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Life Itself: A Memoir by Roger Ebert

"Life Itself," a Memoir by Film Critic Roger Ebert

A review by Gerald Bartell

In the 1950s, long before he won a Pulitzer Prize for his film criticism, Roger Ebert spent many a Saturday afternoon sipping root beer and munching jawbreakers, Necco Wafers and licorice at the Princess Theater in his home town of Urbana, Ill. Five cartoons, a newsreel, a Batman, Superman or Rocketman serial and then a double bill -- a Lash LaRue western followed by a Bowery Boys or Abbott and Costello comedy -- flashed before him.

Ebert's memoir, Life Itself, resembles one of those movie marathons. Tales from childhood, interviews with film stars and directors, funny and touching stories about colleagues, and evocative essays about trips unspool before the reader in a series of loosely organized, often beautifully written essays crafted by a witty, clear-eyed yet romantic raconteur.

Ebert begins with his childhood, a time when he did not, as one might think, escape an unhappy home at the movies. His parents sometimes quarreled over money, but mostly Roger's account of the...

Previously Reviewed by National Book Critics Circle
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The Buddha in the Attic by Julie Otsuka

In most novels it takes only one strong voice to make an impact on the reader, or sometimes two to expand a plot. Three voices may liven things up, while any more than four require a quiet room and, perhaps, a flowchart. In Julie Otsuka's latest novel, The Buddha in the Attic, the author brazenly...

Ethan Allen: His Life and Times by Willard Sterne Randall

By 1771, a conflict over frontier settlements in what is today Vermont had begun to turn violent. Colonial officials in New York, eager to profit from making land grants in the territory between Lake Champlain and the Connecticut River, refused to recognize grants already made there by the New...

Iphigenia in Forest Hills: Anatomy of a Murder Trial by Janet Malcolm

Janet Malcolm's Iphigenia in Forest Hills: Anatomy of a Murder Trial, an expansion of a 2010 New Yorker essay, explores Mazoltuv Borukhova's trial for the murder of her husband, Daniel Malatov. Malatov was brazenly assassinated in a Queens playground in 2007. The prosecution, which ultimately won...

Partitions by Amit Majmudar

Like some other North American writers of his generation -- Chris Adrian and Rivka Galchen come to mind -- Amit Majmudar is a trained physician, working as a diagnostic nuclear radiologist in Ohio. (Galchen no longer practises medicine.) He is also an accomplished poet, having been published in the ...

The Chitlin' Circuit: And the Road to Rock 'n' Roll by Preston Lauterbach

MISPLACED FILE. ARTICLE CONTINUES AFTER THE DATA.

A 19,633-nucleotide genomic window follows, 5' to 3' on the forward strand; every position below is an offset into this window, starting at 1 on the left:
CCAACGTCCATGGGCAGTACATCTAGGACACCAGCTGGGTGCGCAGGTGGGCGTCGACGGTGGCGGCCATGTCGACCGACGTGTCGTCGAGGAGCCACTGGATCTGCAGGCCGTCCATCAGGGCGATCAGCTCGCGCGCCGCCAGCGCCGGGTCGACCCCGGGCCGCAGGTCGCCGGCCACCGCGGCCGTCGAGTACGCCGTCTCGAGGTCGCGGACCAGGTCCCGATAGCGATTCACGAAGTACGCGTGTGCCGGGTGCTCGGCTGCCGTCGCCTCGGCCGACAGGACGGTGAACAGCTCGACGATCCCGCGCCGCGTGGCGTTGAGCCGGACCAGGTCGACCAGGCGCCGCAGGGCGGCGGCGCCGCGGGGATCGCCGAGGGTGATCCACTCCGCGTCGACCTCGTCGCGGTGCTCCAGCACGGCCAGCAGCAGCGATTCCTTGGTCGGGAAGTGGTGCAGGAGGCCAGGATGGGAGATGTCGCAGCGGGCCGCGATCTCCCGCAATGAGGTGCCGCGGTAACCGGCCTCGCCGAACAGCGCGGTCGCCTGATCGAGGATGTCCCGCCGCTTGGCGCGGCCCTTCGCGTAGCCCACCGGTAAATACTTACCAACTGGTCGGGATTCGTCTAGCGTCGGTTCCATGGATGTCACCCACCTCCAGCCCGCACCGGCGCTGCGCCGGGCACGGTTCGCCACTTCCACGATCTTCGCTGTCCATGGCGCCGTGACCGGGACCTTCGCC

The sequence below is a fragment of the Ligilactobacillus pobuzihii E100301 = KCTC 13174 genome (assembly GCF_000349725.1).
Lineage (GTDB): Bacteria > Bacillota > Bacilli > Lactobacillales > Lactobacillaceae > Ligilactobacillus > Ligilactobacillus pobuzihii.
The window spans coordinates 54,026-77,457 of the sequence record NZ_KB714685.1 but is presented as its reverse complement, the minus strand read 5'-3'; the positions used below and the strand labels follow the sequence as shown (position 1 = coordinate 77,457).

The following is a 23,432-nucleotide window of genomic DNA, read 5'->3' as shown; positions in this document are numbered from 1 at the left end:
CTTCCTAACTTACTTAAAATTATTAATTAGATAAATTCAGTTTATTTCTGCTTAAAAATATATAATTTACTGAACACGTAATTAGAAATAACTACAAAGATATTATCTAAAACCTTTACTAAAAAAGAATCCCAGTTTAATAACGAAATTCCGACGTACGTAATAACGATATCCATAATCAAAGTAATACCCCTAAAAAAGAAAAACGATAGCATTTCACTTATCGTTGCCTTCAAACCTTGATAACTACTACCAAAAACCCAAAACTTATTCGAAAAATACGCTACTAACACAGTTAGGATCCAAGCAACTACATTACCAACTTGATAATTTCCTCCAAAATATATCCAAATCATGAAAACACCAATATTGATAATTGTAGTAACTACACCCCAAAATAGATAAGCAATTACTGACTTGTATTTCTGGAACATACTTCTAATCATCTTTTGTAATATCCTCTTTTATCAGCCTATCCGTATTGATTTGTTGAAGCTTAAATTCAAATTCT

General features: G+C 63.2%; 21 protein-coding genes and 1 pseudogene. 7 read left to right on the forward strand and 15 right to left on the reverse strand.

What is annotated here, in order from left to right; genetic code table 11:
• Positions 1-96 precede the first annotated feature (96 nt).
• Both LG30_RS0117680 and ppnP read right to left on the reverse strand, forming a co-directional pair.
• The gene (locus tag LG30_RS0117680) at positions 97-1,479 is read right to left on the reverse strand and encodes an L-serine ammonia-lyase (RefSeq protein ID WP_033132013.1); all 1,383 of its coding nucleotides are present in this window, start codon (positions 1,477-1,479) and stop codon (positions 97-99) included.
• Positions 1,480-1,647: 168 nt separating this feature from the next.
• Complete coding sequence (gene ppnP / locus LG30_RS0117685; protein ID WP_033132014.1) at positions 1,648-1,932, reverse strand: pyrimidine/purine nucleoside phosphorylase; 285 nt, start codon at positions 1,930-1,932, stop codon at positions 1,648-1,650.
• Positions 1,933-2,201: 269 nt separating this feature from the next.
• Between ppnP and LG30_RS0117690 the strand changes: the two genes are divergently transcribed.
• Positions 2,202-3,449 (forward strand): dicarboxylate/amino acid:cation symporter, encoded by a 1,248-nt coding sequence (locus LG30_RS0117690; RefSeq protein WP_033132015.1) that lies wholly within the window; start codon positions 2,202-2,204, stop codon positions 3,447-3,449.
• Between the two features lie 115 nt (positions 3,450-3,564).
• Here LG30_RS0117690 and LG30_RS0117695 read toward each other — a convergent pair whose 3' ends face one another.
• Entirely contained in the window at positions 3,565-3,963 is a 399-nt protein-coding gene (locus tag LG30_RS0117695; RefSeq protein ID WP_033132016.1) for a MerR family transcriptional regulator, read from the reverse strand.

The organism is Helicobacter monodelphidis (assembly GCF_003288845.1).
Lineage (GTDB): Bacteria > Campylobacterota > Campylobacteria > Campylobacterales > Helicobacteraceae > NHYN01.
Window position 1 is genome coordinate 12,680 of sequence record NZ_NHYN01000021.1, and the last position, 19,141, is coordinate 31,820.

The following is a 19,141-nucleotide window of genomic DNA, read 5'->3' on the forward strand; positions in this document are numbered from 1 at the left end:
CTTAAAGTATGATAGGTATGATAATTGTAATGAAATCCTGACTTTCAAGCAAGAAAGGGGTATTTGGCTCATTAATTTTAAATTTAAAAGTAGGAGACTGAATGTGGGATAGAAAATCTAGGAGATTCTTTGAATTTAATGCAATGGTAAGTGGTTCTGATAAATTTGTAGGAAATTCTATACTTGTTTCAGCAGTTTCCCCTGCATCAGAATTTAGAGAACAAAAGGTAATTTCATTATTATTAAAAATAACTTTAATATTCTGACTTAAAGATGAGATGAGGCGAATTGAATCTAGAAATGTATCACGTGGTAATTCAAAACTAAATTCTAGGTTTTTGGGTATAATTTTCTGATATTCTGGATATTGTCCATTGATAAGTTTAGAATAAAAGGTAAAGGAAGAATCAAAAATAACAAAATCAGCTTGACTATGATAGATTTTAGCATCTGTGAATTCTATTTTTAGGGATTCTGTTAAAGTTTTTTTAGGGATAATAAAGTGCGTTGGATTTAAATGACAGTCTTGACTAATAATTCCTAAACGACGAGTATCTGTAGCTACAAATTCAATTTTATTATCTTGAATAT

It's 1951, and a group of teenagers who call themselves the Kings of Rhythm are motoring up Highway 61 from the Mississippi Delta, their instruments tied to the top of the car. A 19-year-old named Ike Turner is driving, and he and the band are on their way to Memphis when they hit a bump that sends ...

Stories for Nighttime and Some for the Day by Ben Loory

In Ben Loory's wild, dreamy debut collection of short stories, he explores the deepest recesses of the imagination, where even the most outlandish tales can yield profound insights. Stories for Nighttime and Some for the Day contains 40 featherweight fables, with a diverse cast of characters that...

Centuries of June by Keith Donohue

In the opening scene of Keith Donohue's novel Centuries of June, we see the bloody collision of the narrator's head against the bathroom floor. "In that instant," Jack says, "the blood became a secondary concern to the hole in the back of my head." When Jack rises from the bathroom floor, his head...

Adventures in the Orgasmatron: How the Sexual Revolution Came to America by Christopher Turner

Today when sex combines with politics, the likely result is humiliation. We think of the crotch shot, the Sofitel suite, the airport restroom stall, the stained blue dress. The sex, which we see as sleazy and compulsive, is a sign of a defective self: risk-prone, greedy, compartmentalized, deluded, ...

The Beginners by Rebecca Wolff

Poet Rebecca Wolff's first novel, The Beginners, draws on a long lineage of American stories either riffing on witchcraft in American history (Nathaniel Hawthorne, Shirley Jackson) or witchy fairy tales (Lorrie Moore's "The Juniper Tree," short stories by Kelly Link and Aimee Bender). In all these...

The Land at the End of the World by Antonio Lobo Antunes

For many years, Antonio Lobo Antunes and the late Nobel Laureate Jose Saramago have been widely considered the two leading men of letters in Portuguese literature, each with his own defenders and detractors. As men of Portugal, their various approaches to the country provide a striking comparison...

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The National Book Critics Circle, founded in 1974, honors outstanding writing and fosters a national conversation about reading, criticism, and literature. To learn about how to join, click here.

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